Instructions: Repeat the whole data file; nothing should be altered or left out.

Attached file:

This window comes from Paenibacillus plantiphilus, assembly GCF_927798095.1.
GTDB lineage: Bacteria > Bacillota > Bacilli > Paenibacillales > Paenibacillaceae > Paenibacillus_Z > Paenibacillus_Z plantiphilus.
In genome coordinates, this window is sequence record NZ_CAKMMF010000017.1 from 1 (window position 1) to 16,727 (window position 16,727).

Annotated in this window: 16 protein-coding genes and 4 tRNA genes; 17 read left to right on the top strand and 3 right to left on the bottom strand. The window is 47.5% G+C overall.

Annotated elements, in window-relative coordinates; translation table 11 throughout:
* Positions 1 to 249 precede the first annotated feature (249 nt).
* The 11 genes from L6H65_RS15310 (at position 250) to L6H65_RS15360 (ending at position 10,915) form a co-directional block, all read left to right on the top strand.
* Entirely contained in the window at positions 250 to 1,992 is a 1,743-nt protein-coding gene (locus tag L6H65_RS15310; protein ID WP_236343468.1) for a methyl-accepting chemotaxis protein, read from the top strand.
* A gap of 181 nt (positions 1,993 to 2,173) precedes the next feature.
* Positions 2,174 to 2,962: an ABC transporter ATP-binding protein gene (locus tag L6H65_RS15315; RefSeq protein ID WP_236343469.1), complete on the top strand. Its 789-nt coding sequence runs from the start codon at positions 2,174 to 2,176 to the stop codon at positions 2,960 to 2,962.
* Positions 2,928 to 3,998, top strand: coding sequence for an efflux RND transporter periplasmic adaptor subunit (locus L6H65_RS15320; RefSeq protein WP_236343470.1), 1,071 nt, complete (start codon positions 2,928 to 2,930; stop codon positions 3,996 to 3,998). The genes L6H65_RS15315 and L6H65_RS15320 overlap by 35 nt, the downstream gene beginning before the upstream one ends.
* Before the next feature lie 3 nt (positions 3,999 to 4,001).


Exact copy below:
This window comes from Paenibacillus plantiphilus, assembly GCF_927798095.1.
GTDB lineage: Bacteria > Bacillota > Bacilli > Paenibacillales > Paenibacillaceae > Paenibacillus_Z > Paenibacillus_Z plantiphilus.
In genome coordinates, this window is sequence record NZ_CAKMMF010000017.1 from 1 (window position 1) to 16,727 (window position 16,727).

Annotated in this window: 16 protein-coding genes and 4 tRNA genes; 17 read left to right on the top strand and 3 right to left on the bottom strand. The window is 47.5% G+C overall.

Annotated elements, in window-relative coordinates; translation table 11 throughout:
* Positions 1 to 249 precede the first annotated feature (249 nt).
* The 11 genes from L6H65_RS15310 (at position 250) to L6H65_RS15360 (ending at position 10,915) form a co-directional block, all read left to right on the top strand.
* Entirely contained in the window at positions 250 to 1,992 is a 1,743-nt protein-coding gene (locus tag L6H65_RS15310; protein ID WP_236343468.1) for a methyl-accepting chemotaxis protein, read from the top strand.
* A gap of 181 nt (positions 1,993 to 2,173) precedes the next feature.
* Positions 2,174 to 2,962: an ABC transporter ATP-binding protein gene (locus tag L6H65_RS15315; RefSeq protein ID WP_236343469.1), complete on the top strand. Its 789-nt coding sequence runs from the start codon at positions 2,174 to 2,176 to the stop codon at positions 2,960 to 2,962.
* Positions 2,928 to 3,998, top strand: coding sequence for an efflux RND transporter periplasmic adaptor subunit (locus L6H65_RS15320; RefSeq protein WP_236343470.1), 1,071 nt, complete (start codon positions 2,928 to 2,930; stop codon positions 3,996 to 3,998). The genes L6H65_RS15315 and L6H65_RS15320 overlap by 35 nt, the downstream gene beginning before the upstream one ends.
* Before the next feature lie 3 nt (positions 3,999 to 4,001).